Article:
Bulk Editing with Photo Editor for Android
Protecting your work in an increasingly rapid social flood of images can be a chore. Previously my work flow was approximately one quarter shooting, one quarter post processing, one quarter protection of images via a watermark, one quarter socializing about my own and others’ works. That one quarter watermark protection was a slow and tedious process of adding a watermark to each and every image that was to be published in some social network setting. Of course, we learn as we go. Photo Editor‘s bulk editing tools have become a fast, easy and preferable method for me to add watermarks to my images, and to add and modify image meta data. In this tutorial, I’ll be showing you how to create meta data presets, as well as how to do bulk editing of sets of images to add a watermark to them.
Creating a PNG watermark
Making a PNG logo or watermark in Photo Editor is easy enough. Start up the app, and create a blank image from scratch. Make it large, so that resolution is high, such as 4000 by 4000. Select the color button (a # followed by number and letters) and make the opacity 0. It is important that the background is transparent. Then, use the “text/image” button to add text. Consider your logo wisely, however. The tools of Photo Editor may not be the proper ones for making a dynamic image that represents your brand. But for now, it will do for instruction. Add text, choose the font, the colors, and so on. Make sure to center the text in the image. You are going to save the image as a PNG file. This will keep the background transparent, so that you can layer the image on your photos. Before finally clicking PNG and “Save As”, there is one more step.
As soon as you are satisfied with the watermark, click “save” at the top right. This will bring up a menu of options on where and in what format to save your image. You’ll note that “modify” button for meta data. Click on it to open up the meta data screen for this particular image. Now you are going to add in those details that are generic, those that you are going to repeatedly enter into any image you publish. For my purposes, I will add the phone I shoot with, including its make and model, my name as the creator and author of the content, as well as a copyright notice.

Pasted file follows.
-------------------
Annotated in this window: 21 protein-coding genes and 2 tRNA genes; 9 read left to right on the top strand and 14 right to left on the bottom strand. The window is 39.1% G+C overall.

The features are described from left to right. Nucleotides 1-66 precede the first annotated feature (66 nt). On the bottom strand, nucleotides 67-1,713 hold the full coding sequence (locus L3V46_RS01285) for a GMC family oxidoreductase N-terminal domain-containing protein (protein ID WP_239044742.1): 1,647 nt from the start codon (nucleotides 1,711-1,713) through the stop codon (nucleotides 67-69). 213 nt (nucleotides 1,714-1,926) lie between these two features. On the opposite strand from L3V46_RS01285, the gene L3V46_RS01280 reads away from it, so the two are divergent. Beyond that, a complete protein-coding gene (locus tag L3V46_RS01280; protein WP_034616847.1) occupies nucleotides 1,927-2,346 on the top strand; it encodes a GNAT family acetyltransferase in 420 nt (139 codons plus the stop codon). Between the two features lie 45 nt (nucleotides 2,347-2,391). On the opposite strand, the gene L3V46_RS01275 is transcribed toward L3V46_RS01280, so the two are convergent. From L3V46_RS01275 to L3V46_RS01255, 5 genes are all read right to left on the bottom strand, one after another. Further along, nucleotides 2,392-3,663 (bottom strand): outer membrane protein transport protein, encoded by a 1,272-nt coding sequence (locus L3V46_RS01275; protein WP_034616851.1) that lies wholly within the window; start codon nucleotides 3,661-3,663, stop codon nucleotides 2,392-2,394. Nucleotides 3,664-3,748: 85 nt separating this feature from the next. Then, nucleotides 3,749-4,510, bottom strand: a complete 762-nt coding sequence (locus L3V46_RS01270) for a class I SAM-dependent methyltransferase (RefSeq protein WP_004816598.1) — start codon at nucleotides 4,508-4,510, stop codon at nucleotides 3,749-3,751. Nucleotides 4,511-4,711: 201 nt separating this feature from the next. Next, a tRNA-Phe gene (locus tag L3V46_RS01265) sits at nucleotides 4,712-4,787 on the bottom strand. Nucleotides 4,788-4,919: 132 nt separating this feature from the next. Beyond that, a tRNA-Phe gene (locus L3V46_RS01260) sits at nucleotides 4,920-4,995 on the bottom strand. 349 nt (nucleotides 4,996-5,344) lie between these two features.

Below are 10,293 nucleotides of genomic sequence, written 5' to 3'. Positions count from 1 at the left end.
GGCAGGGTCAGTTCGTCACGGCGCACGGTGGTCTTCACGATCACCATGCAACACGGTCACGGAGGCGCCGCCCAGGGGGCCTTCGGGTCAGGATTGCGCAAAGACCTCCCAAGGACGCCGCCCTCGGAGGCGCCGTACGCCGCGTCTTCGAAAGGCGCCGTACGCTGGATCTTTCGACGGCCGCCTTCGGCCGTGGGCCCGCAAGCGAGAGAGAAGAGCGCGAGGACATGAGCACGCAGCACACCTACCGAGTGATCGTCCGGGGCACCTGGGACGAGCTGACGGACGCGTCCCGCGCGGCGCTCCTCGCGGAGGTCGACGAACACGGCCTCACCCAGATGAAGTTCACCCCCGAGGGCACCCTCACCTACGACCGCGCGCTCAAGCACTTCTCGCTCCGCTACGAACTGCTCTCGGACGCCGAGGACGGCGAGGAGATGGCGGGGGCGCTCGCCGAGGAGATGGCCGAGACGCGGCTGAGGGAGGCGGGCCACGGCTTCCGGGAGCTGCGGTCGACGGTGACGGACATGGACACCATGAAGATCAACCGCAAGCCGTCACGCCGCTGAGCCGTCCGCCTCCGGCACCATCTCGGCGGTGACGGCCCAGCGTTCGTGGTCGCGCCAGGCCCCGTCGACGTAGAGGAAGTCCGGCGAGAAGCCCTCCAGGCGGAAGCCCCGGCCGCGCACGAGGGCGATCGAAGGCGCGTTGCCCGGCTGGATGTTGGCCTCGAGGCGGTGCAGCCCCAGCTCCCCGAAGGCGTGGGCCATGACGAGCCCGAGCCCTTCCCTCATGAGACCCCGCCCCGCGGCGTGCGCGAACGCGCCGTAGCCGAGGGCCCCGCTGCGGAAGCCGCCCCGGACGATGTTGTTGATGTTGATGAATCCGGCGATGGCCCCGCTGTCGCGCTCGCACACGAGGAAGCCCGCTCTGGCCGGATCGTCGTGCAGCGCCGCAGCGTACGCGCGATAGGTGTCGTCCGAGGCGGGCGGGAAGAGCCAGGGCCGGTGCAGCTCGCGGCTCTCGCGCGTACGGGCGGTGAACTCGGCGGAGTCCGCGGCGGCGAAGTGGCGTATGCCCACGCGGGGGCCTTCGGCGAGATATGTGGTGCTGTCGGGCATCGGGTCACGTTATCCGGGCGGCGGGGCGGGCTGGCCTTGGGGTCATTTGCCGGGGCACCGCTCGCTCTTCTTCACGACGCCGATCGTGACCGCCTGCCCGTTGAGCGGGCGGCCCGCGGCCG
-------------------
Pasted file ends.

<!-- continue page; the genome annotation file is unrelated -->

The software that are used, the image description and geolocation may differ between images, so don’t fill these in. When you’ve finished filling in all necessaries, click “save preset”, and give this preset a name. If you intend to have several different presets, be descriptive when you make them, so you’ll recognize which one you are using when you see your list of presets.
When both of these steps are complete, then hit save. Make sure you have saved the image as a png file. You now have a png watermark, and a preset for meta data. Back out of the app to the initial page the app starts on upon launch. There you will see “Batch”. Click on that, scroll through and find the set of images you wish to do bulk editing on by adding a watermark and meta data. Select these.
The next step is to give the app a task. The task will be to add “text/image”. Select “image” this time of course. Select your watermark.png. If the background is transparent, it will be transparent on the images. If the text is transparent, this too will show up on the batch images as transparent. I use a background of 0 opacity, and a logo/watermark at 20% opacity. That makes it nice and visible on most images, but allows the images to bleed through, so that it isn’t so overpowering to the enjoyment of the viewer. Make sure you have determined precisely where the logo will be on your batch images.
Once you’ve selected all necessary options, click on the save and modify button. Change this meta data by clicking “add preset.” Add the preset you made, plus any additional information that is appropriate to this particular batch of images. Perhaps you are editing a series of images taken at a specific place. Add a geotag, using the map tool!
Make sure to determine the proper way to title your images. Photo Editor has some great presets for this purpose. In the image above, you’ll see a + button (which I’ve circled). That will take you to the title options. If your images are to be followed by a series of numbers, select the format for titling images, and be sure to set the “Current Serial Number” to 1 (as shown below, where the image says 67).
Check all other options to make certain you are satisfied with he file type, the image quality, the save location, etc. When done, let the app do its work! Be sure to not put the phone on sleep. It has to be actively running, I’ve found, or the interruption will stop the bulk editing process. Once done, click OK, and go find your images in the folder you saved them in, titled how you wish them, with appropriate meta data, and all with your watermark.
Voila! A fast and easy way to do bulk editing on your Android device.